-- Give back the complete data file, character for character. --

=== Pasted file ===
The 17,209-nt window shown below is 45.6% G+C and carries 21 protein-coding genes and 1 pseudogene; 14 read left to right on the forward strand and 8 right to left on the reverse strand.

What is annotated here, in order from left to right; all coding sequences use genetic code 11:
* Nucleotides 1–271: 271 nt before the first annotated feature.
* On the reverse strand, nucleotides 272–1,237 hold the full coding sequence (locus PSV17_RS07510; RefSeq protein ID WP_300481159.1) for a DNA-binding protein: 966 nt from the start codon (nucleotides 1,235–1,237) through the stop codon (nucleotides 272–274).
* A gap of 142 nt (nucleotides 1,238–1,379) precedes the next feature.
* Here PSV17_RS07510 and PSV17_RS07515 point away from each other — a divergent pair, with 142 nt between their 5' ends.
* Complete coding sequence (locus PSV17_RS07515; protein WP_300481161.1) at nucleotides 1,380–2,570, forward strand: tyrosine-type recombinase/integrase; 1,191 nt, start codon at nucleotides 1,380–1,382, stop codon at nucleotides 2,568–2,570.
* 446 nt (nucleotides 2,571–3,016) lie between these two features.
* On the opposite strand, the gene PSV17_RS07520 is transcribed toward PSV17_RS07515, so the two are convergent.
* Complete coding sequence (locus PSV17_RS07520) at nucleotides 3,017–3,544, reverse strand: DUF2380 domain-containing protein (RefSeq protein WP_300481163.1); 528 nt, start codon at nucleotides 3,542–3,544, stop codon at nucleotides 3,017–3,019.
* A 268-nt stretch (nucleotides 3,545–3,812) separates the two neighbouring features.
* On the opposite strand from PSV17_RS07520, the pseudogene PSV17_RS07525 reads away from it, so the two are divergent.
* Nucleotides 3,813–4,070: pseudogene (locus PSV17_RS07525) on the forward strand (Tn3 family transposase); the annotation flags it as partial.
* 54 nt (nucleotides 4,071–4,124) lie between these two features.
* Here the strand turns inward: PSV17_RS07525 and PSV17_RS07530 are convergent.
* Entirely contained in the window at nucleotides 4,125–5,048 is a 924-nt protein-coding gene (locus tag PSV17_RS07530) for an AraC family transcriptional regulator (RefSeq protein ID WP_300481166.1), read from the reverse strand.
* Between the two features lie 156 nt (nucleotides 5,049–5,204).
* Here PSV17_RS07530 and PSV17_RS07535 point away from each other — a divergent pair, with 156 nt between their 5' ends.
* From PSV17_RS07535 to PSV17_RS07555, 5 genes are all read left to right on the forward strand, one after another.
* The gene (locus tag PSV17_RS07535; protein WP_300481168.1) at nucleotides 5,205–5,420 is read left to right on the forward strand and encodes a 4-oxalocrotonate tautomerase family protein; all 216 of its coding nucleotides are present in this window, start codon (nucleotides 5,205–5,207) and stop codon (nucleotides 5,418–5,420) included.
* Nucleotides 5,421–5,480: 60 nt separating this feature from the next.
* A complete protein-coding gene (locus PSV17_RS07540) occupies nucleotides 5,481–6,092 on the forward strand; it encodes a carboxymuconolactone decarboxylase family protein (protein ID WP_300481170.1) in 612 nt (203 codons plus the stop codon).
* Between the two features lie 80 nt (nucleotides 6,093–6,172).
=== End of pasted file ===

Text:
The 17,209-nt window shown below is 45.6% G+C and carries 21 protein-coding genes and 1 pseudogene; 14 read left to right on the forward strand and 8 right to left on the reverse strand.

What is annotated here, in order from left to right; all coding sequences use genetic code 11:
* Nucleotides 1–271: 271 nt before the first annotated feature.
* On the reverse strand, nucleotides 272–1,237 hold the full coding sequence (locus PSV17_RS07510; RefSeq protein ID WP_300481159.1) for a DNA-binding protein: 966 nt from the start codon (nucleotides 1,235–1,237) through the stop codon (nucleotides 272–274).
* A gap of 142 nt (nucleotides 1,238–1,379) precedes the next feature.
* Here PSV17_RS07510 and PSV17_RS07515 point away from each other — a divergent pair, with 142 nt between their 5' ends.
* Complete coding sequence (locus PSV17_RS07515; protein WP_300481161.1) at nucleotides 1,380–2,570, forward strand: tyrosine-type recombinase/integrase; 1,191 nt, start codon at nucleotides 1,380–1,382, stop codon at nucleotides 2,568–2,570.
* 446 nt (nucleotides 2,571–3,016) lie between these two features.
* On the opposite strand, the gene PSV17_RS07520 is transcribed toward PSV17_RS07515, so the two are convergent.
* Complete coding sequence (locus PSV17_RS07520) at nucleotides 3,017–3,544, reverse strand: DUF2380 domain-containing protein (RefSeq protein WP_300481163.1); 528 nt, start codon at nucleotides 3,542–3,544, stop codon at nucleotides 3,017–3,019.
* A 268-nt stretch (nucleotides 3,545–3,812) separates the two neighbouring features.
* On the opposite strand from PSV17_RS07520, the pseudogene PSV17_RS07525 reads away from it, so the two are divergent.
* Nucleotides 3,813–4,070: pseudogene (locus PSV17_RS07525) on the forward strand (Tn3 family transposase); the annotation flags it as partial.
* 54 nt (nucleotides 4,071–4,124) lie between these two features.
* Here the strand turns inward: PSV17_RS07525 and PSV17_RS07530 are convergent.
* Entirely contained in the window at nucleotides 4,125–5,048 is a 924-nt protein-coding gene (locus tag PSV17_RS07530) for an AraC family transcriptional regulator (RefSeq protein ID WP_300481166.1), read from the reverse strand.
* Between the two features lie 156 nt (nucleotides 5,049–5,204).
* Here PSV17_RS07530 and PSV17_RS07535 point away from each other — a divergent pair, with 156 nt between their 5' ends.
* From PSV17_RS07535 to PSV17_RS07555, 5 genes are all read left to right on the forward strand, one after another.
* The gene (locus tag PSV17_RS07535; protein WP_300481168.1) at nucleotides 5,205–5,420 is read left to right on the forward strand and encodes a 4-oxalocrotonate tautomerase family protein; all 216 of its coding nucleotides are present in this window, start codon (nucleotides 5,205–5,207) and stop codon (nucleotides 5,418–5,420) included.
* Nucleotides 5,421–5,480: 60 nt separating this feature from the next.
* A complete protein-coding gene (locus PSV17_RS07540) occupies nucleotides 5,481–6,092 on the forward strand; it encodes a carboxymuconolactone decarboxylase family protein (protein ID WP_300481170.1) in 612 nt (203 codons plus the stop codon).
* Between the two features lie 80 nt (nucleotides 6,093–6,172).